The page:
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Injured: A Mindset Reset

Updated: Mar 25, 2020

Everyone who knows me knows I'm passionate about running. Over the past few years, it's become a fire in me that kindles and leaps across boundaries, looking for more ways to expand, conquer, and succeed. It's something that has become part of my routine. I've been used to running 30 to 40 miles a week consistently for months. That schedule has taken me through three marathon training cycles, a few halfs, and some 5Ks.


However, a few months ago, I became injured. Because of that determination to keep exceeding my own expectations and take on new opportunities, I developed an overuse injury. This is a minor problem compared to other overuse or running-related injuries, but it's an important one because it's set me back—quite a lot—but also given me crucial time to reflect on my own goals, my own strengths, and my own struggles. It's also helped me invent new ways to keep celebrating milestones even while sidelined, and tap in to that love of running I seemed to have lost along the way.


Embrace what you can do, even when injured

Burnout

Before the injury, I was going through burnout. I didn't think it could happen to me. I thrived off the challenge of new distances, new races, new PRs. However, I also put a lot of pressure on myself to reach those goals. You can't reach goals without putting effort in, but all of my PRs had come through hard work and a mindset of "Well, we will see how this goes!" Running was fun. The thought of PRing was a game, not a necessity. I celebrated in my victories. I cheered for my friends who were doing the same.


Over time, I expected to PR at every race. I was never (and will never be) the fastest. I'm nowhere near that level, but I have grit and I know what I can do if I dig deep enough and most importantly believe in myself. PRs were exciting. I wanted all of them. I wanted to be the best I could be.


The burnout was real. It hit me hard. The friends who ran with me saw it in its rawest form. I couldn't run a mile without stopping and swearing most days. It made me angry, and for the first time I hated running. I dreaded it. It was a chore rather than a chance to relax after a long day staring at a computer screen. To make it worse, my boyfriend was training for his first ultra. He was soaring through his plan, hitting daily and weekly mileage like it was nothing. I was impressed and happy for him, but I was also annoyed I couldn't push myself to that level. The voice in my head told me I couldn't, and I believed it.


I thought I was done. I didn't want to run anything. I knew I needed some time away. However, I had a marathon to run and I wanted to cross that finish line badly. It would be the first race run with my sister, who has inspired me so much as a runner. So I continued running.


That Race

Soon, I had the chance to run a relay with friends. We each completed three legs over the course of 8 hours. During that race, my overuse injury took full force. I'd noticed niggling irritation on my quad and IT band over the past few weeks but thought foam rolling and stretching would solve the issue. Until the day before the relay, it did. That day, I was mentoring a group of runners. The irritation expanded so I decided to stop rather than do a few extra miles after.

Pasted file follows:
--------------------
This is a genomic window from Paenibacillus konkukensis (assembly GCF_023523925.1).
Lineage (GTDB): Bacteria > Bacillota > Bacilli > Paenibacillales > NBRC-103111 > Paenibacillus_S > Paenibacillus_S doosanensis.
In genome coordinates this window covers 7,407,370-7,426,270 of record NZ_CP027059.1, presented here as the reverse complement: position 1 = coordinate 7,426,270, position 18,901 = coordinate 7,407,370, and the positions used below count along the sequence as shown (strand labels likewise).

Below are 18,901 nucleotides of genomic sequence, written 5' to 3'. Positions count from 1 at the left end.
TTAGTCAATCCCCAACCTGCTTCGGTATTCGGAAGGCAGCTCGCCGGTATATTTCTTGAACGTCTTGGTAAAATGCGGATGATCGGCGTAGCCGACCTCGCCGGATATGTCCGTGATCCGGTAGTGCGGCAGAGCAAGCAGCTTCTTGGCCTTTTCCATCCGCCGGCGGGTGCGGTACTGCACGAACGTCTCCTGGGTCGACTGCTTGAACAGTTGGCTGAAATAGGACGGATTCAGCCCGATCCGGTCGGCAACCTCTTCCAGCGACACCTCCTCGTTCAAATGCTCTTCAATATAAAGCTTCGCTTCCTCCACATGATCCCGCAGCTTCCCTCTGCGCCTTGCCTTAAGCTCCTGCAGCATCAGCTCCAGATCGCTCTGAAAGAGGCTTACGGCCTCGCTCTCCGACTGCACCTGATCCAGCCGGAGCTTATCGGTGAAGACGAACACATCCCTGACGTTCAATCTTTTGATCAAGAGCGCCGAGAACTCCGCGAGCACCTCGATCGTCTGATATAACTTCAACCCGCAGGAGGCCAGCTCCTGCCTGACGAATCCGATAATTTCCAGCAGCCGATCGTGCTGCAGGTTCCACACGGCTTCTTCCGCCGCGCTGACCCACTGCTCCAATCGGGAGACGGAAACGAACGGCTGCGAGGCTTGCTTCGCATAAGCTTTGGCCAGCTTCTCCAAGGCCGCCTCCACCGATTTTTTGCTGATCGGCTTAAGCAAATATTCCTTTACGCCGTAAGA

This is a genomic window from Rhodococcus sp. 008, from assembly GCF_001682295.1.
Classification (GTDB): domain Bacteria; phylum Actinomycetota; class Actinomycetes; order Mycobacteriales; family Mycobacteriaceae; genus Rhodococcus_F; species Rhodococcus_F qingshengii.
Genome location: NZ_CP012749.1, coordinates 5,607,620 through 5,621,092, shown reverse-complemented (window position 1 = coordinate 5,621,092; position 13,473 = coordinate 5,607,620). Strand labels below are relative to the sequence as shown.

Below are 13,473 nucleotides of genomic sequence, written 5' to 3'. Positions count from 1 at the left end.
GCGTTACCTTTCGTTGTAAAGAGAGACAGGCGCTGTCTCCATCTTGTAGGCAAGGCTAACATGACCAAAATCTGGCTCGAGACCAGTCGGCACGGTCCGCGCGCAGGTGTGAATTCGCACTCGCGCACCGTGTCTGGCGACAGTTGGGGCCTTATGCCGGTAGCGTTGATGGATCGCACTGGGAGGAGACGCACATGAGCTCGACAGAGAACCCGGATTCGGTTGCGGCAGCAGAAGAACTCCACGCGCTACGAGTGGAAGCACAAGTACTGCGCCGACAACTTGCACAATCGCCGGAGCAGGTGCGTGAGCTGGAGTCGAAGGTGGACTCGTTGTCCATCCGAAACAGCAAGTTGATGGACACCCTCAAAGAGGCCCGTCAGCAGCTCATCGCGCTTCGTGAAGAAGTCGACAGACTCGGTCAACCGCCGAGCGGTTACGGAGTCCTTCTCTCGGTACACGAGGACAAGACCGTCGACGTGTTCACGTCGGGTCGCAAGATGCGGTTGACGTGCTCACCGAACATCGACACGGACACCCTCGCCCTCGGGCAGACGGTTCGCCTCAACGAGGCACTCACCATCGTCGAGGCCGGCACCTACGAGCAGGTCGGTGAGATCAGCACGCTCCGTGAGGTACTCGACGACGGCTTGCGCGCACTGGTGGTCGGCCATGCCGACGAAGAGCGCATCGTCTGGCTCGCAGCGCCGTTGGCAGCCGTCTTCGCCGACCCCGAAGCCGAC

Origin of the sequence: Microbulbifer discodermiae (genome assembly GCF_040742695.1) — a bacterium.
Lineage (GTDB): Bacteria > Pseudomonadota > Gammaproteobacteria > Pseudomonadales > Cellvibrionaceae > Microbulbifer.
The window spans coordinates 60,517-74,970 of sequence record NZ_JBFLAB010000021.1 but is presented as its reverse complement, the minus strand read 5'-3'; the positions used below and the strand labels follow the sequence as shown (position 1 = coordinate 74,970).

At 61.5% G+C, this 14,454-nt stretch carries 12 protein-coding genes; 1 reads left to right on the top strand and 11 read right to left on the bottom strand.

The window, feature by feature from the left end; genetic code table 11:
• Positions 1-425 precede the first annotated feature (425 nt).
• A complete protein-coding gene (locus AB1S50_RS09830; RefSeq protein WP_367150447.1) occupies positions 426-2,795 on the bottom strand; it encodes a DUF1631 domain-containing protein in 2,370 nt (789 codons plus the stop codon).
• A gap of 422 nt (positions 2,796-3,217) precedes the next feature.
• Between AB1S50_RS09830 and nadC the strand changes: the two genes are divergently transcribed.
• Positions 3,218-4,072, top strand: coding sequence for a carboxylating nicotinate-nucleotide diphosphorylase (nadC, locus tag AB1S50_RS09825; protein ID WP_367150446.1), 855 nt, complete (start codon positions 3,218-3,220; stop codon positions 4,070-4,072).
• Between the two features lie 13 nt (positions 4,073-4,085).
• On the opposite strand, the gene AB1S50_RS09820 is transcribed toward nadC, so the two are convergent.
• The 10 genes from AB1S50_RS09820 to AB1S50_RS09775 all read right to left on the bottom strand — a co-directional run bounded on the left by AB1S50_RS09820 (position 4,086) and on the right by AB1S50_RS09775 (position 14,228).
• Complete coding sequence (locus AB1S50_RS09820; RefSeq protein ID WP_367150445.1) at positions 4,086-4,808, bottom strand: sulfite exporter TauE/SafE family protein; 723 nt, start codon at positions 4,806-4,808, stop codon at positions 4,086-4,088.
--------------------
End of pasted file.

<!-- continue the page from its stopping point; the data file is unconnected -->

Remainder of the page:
At the relay itself, the first leg went pretty well. It was 3 miles, and I was glad to rest my leg for a time after that. Then, leg 2 happened, and it was agony. I was all but hopping to complete the 6 miles I was slotted to do. By the time I reached the exchange point, I thought my knee would pop out of my leg. But I still had 3 more miles to run later. I completed the leg and the relay, but spent much of the rest of the afternoon—and all the next week—not running at all.


Honestly, my brain was happy about this. I had wanted a break for so long. And now I had it. However, after one week, two, three of no running, I became desperate to begin again. I missed the feeling of sweat on my brow and a slight ache in my legs, of keeping stride next to my friends and accompanying my run group on new adventures.


Recovery

I decided to go to PT. I denied it, refused for a while, but soon knew I had no other choice. The guy I am working with knows a lot about running long distances, and he is helping me regain my running ability. At times, this process makes me feel as though I am starting over. I am running 1 mile, 2 miles, 2.5 miles, once or twice a week. It's not what I've been used to, but it's something. Most amazingly, it's making me fall in love with running again. By taking these "baby steps" I'm resetting my mindset. I'm regaining confidence. I'm becoming myself again.


Getting Back At It

Running isn't always easy or perfect. It shouldn't be. It's a process. It's a way to access your best and worst self at times, but overall it should be a journey welcomed, not scorned. Right now, I'm learning to love the journey again. Yes, I want to be running more now that I'm working my way into it. However, I know if I keep following the plan, I'll get to where I want to go.


If you're injured or burnt out, know you're not alone. Lots of runners go through this every year. Stay strong and keep celebrating what you can do. Be grateful. Express your frustrations to others. Maybe even write them down. You can come back stronger. Believe in the process and take joy in the journey.




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